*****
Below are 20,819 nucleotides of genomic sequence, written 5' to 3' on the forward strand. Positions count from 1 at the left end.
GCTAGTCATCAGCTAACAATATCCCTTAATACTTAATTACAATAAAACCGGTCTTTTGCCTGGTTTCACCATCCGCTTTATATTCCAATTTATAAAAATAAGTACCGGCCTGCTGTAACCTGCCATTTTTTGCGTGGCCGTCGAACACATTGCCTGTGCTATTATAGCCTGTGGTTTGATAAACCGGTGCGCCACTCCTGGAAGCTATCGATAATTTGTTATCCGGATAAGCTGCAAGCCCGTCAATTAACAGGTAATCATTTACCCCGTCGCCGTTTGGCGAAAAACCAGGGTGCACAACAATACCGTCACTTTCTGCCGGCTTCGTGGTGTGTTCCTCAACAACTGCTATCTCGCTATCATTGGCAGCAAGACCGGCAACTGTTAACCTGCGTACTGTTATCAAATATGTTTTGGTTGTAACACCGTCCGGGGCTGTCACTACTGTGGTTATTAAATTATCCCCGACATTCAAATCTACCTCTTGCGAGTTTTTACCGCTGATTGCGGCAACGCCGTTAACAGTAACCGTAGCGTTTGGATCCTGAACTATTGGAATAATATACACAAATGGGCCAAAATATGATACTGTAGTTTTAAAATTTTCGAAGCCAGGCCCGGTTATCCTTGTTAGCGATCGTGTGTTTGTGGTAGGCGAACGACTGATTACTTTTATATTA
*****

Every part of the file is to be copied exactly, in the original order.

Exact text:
Below are 20,819 nucleotides of genomic sequence, written 5' to 3' on the forward strand. Positions count from 1 at the left end.
GCTAGTCATCAGCTAACAATATCCCTTAATACTTAATTACAATAAAACCGGTCTTTTGCCTGGTTTCACCATCCGCTTTATATTCCAATTTATAAAAATAAGTACCGGCCTGCTGTAACCTGCCATTTTTTGCGTGGCCGTCGAACACATTGCCTGTGCTATTATAGCCTGTGGTTTGATAAACCGGTGCGCCACTCCTGGAAGCTATCGATAATTTGTTATCCGGATAAGCTGCAAGCCCGTCAATTAACAGGTAATCATTTACCCCGTCGCCGTTTGGCGAAAAACCAGGGTGCACAACAATACCGTCACTTTCTGCCGGCTTCGTGGTGTGTTCCTCAACAACTGCTATCTCGCTATCATTGGCAGCAAGACCGGCAACTGTTAACCTGCGTACTGTTATCAAATATGTTTTGGTTGTAACACCGTCCGGGGCTGTCACTACTGTGGTTATTAAATTATCCCCGACATTCAAATCTACCTCTTGCGAGTTTTTACCGCTGATTGCGGCAACGCCGTTAACAGTAACCGTAGCGTTTGGATCCTGAACTATTGGAATAATATACACAAATGGGCCAAAATATGATACTGTAGTTTTAAAATTTTCGAAGCCAGGCCCGGTTATCCTTGTTAGCGATCGTGTGTTTGTGGTAGGCGAACGACTGATTACTTTTATATTA